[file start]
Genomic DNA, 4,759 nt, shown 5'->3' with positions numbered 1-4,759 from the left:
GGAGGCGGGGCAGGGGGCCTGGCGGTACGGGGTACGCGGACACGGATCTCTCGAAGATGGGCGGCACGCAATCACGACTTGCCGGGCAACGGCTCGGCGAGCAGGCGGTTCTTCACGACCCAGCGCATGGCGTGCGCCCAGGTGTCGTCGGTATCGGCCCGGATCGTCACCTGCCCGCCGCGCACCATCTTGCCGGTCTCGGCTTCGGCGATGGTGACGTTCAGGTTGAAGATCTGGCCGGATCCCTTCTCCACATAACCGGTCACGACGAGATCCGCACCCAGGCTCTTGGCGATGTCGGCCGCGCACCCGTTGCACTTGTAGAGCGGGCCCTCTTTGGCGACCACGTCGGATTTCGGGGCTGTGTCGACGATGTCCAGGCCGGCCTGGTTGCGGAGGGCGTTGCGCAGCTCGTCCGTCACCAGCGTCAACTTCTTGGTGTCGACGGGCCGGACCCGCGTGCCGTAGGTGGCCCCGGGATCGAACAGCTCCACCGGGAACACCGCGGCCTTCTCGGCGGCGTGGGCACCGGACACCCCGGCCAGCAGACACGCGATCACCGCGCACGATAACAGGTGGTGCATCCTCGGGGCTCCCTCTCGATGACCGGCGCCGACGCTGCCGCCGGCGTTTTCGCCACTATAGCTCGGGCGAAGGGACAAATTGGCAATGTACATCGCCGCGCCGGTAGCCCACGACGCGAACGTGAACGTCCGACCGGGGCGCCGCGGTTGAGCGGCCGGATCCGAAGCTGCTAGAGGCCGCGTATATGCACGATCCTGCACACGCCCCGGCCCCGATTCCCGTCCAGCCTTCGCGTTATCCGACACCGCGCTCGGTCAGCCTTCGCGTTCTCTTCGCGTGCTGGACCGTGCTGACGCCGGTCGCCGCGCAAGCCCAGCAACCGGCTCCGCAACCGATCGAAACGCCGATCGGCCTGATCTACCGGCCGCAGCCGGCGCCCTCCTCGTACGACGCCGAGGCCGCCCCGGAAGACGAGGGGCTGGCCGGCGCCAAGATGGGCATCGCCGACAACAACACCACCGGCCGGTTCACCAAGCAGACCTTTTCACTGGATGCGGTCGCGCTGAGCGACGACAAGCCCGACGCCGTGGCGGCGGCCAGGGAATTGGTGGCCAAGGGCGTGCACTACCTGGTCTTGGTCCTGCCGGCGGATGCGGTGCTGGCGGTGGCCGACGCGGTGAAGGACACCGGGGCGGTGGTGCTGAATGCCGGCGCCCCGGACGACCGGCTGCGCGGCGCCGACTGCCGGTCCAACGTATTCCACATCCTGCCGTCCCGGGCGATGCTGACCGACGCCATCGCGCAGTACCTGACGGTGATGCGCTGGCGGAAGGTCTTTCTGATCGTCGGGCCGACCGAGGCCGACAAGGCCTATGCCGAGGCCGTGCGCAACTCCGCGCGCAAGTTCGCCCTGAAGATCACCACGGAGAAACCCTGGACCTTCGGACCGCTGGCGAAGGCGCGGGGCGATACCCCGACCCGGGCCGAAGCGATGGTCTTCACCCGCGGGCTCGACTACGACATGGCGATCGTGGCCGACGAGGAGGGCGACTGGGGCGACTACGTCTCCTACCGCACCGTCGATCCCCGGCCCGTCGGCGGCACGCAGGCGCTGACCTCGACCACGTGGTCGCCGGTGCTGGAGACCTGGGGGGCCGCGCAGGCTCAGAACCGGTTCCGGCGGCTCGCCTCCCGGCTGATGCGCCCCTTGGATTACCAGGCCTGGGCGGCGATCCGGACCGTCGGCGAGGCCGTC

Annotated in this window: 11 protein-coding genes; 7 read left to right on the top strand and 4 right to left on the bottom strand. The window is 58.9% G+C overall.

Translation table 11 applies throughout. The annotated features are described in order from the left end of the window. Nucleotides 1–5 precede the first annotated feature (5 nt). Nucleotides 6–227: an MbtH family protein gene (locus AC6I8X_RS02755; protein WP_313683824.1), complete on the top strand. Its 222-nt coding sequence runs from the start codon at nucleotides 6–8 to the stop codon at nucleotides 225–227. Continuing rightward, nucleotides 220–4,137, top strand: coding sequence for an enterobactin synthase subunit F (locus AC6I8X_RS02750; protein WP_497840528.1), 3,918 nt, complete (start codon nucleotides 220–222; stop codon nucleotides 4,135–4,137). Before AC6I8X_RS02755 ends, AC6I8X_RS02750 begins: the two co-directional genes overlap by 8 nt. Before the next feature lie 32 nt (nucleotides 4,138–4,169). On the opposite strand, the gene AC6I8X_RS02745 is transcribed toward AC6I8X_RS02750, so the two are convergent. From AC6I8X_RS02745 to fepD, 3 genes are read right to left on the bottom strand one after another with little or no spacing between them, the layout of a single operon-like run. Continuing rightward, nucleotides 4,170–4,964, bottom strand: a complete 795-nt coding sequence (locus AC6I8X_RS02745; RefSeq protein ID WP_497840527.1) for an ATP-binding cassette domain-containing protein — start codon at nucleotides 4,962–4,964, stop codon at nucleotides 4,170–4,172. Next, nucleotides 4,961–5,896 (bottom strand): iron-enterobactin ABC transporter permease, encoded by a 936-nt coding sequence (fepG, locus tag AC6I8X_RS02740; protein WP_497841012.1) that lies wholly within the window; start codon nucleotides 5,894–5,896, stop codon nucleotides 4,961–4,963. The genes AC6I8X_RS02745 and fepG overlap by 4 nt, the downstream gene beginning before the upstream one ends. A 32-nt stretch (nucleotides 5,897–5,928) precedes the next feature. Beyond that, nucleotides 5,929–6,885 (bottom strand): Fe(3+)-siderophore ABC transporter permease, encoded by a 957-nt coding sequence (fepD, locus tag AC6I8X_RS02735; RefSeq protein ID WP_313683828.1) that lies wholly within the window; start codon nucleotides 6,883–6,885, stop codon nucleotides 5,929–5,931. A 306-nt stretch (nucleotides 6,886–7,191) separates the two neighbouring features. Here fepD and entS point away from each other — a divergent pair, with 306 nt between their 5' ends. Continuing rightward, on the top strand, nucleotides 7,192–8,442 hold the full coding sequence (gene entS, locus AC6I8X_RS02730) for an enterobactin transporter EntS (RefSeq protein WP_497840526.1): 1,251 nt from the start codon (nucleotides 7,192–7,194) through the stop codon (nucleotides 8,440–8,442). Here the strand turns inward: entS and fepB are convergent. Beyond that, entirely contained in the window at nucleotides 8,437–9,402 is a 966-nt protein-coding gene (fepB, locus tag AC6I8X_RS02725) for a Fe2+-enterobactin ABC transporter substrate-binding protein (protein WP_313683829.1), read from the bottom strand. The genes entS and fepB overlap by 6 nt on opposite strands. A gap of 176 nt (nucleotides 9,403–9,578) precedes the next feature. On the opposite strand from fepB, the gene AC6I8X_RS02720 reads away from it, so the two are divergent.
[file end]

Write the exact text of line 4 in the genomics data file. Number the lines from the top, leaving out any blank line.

Translation table 11 applies throughout. The annotated features are described in order from the left end of the window. Nucleotides 1–5 precede the first annotated feature (5 nt). Nucleotides 6–227: an MbtH family protein gene (locus AC6I8X_RS02755; protein WP_313683824.1), complete on the top strand. Its 222-nt coding sequence runs from the start codon at nucleotides 6–8 to the stop codon at nucleotides 225–227. Continuing rightward, nucleotides 220–4,137, top strand: coding sequence for an enterobactin synthase subunit F (locus AC6I8X_RS02750; protein WP_497840528.1), 3,918 nt, complete (start codon nucleotides 220–222; stop codon nucleotides 4,135–4,137). Before AC6I8X_RS02755 ends, AC6I8X_RS02750 begins: the two co-directional genes overlap by 8 nt. Before the next feature lie 32 nt (nucleotides 4,138–4,169). On the opposite strand, the gene AC6I8X_RS02745 is transcribed toward AC6I8X_RS02750, so the two are convergent. From AC6I8X_RS02745 to fepD, 3 genes are read right to left on the bottom strand one after another with little or no spacing between them, the layout of a single operon-like run. Continuing rightward, nucleotides 4,170–4,964, bottom strand: a complete 795-nt coding sequence (locus AC6I8X_RS02745; RefSeq protein ID WP_497840527.1) for an ATP-binding cassette domain-containing protein — start codon at nucleotides 4,962–4,964, stop codon at nucleotides 4,170–4,172. Next, nucleotides 4,961–5,896 (bottom strand): iron-enterobactin ABC transporter permease, encoded by a 936-nt coding sequence (fepG, locus tag AC6I8X_RS02740; protein WP_497841012.1) that lies wholly within the window; start codon nucleotides 5,894–5,896, stop codon nucleotides 4,961–4,963. The genes AC6I8X_RS02745 and fepG overlap by 4 nt, the downstream gene beginning before the upstream one ends. A 32-nt stretch (nucleotides 5,897–5,928) precedes the next feature. Beyond that, nucleotides 5,929–6,885 (bottom strand): Fe(3+)-siderophore ABC transporter permease, encoded by a 957-nt coding sequence (fepD, locus tag AC6I8X_RS02735; RefSeq protein ID WP_313683828.1) that lies wholly within the window; start codon nucleotides 6,883–6,885, stop codon nucleotides 5,929–5,931. A 306-nt stretch (nucleotides 6,886–7,191) separates the two neighbouring features. Here fepD and entS point away from each other — a divergent pair, with 306 nt between their 5' ends. Continuing rightward, on the top strand, nucleotides 7,192–8,442 hold the full coding sequence (gene entS, locus AC6I8X_RS02730) for an enterobactin transporter EntS (RefSeq protein WP_497840526.1): 1,251 nt from the start codon (nucleotides 7,192–7,194) through the stop codon (nucleotides 8,440–8,442). Here the strand turns inward: entS and fepB are convergent. Beyond that, entirely contained in the window at nucleotides 8,437–9,402 is a 966-nt protein-coding gene (fepB, locus tag AC6I8X_RS02725) for a Fe2+-enterobactin ABC transporter substrate-binding protein (protein WP_313683829.1), read from the bottom strand. The genes entS and fepB overlap by 6 nt on opposite strands. A gap of 176 nt (nucleotides 9,403–9,578) precedes the next feature. On the opposite strand from fepB, the gene AC6I8X_RS02720 reads away from it, so the two are divergent.